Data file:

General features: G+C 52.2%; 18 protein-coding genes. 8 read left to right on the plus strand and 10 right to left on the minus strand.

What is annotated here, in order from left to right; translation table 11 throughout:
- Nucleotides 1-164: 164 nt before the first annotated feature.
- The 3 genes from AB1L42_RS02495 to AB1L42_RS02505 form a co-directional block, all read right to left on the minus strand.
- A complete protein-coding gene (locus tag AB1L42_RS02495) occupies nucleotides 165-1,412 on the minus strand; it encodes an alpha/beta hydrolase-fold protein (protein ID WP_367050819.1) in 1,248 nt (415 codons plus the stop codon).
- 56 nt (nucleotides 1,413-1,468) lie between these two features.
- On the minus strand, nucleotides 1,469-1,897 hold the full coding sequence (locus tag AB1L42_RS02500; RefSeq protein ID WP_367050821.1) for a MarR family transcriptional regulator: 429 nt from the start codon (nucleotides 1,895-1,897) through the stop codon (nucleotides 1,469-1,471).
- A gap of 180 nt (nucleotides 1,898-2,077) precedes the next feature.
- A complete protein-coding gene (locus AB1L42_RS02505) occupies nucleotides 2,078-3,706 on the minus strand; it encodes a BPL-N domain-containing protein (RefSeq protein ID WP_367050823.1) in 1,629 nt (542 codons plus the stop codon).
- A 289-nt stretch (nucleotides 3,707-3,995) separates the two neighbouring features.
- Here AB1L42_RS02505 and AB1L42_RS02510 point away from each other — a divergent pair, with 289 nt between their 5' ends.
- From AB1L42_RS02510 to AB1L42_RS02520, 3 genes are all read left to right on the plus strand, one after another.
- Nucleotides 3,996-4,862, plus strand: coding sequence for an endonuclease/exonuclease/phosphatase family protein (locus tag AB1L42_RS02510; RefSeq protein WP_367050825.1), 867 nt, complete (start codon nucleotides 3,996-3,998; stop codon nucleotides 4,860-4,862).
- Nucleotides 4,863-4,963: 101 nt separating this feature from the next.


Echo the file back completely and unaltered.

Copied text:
General features: G+C 52.2%; 18 protein-coding genes. 8 read left to right on the plus strand and 10 right to left on the minus strand.

What is annotated here, in order from left to right; translation table 11 throughout:
- Nucleotides 1-164: 164 nt before the first annotated feature.
- The 3 genes from AB1L42_RS02495 to AB1L42_RS02505 form a co-directional block, all read right to left on the minus strand.
- A complete protein-coding gene (locus tag AB1L42_RS02495) occupies nucleotides 165-1,412 on the minus strand; it encodes an alpha/beta hydrolase-fold protein (protein ID WP_367050819.1) in 1,248 nt (415 codons plus the stop codon).
- 56 nt (nucleotides 1,413-1,468) lie between these two features.
- On the minus strand, nucleotides 1,469-1,897 hold the full coding sequence (locus tag AB1L42_RS02500; RefSeq protein ID WP_367050821.1) for a MarR family transcriptional regulator: 429 nt from the start codon (nucleotides 1,895-1,897) through the stop codon (nucleotides 1,469-1,471).
- A gap of 180 nt (nucleotides 1,898-2,077) precedes the next feature.
- A complete protein-coding gene (locus AB1L42_RS02505) occupies nucleotides 2,078-3,706 on the minus strand; it encodes a BPL-N domain-containing protein (RefSeq protein ID WP_367050823.1) in 1,629 nt (542 codons plus the stop codon).
- A 289-nt stretch (nucleotides 3,707-3,995) separates the two neighbouring features.
- Here AB1L42_RS02505 and AB1L42_RS02510 point away from each other — a divergent pair, with 289 nt between their 5' ends.
- From AB1L42_RS02510 to AB1L42_RS02520, 3 genes are all read left to right on the plus strand, one after another.
- Nucleotides 3,996-4,862, plus strand: coding sequence for an endonuclease/exonuclease/phosphatase family protein (locus tag AB1L42_RS02510; RefSeq protein WP_367050825.1), 867 nt, complete (start codon nucleotides 3,996-3,998; stop codon nucleotides 4,860-4,862).
- Nucleotides 4,863-4,963: 101 nt separating this feature from the next.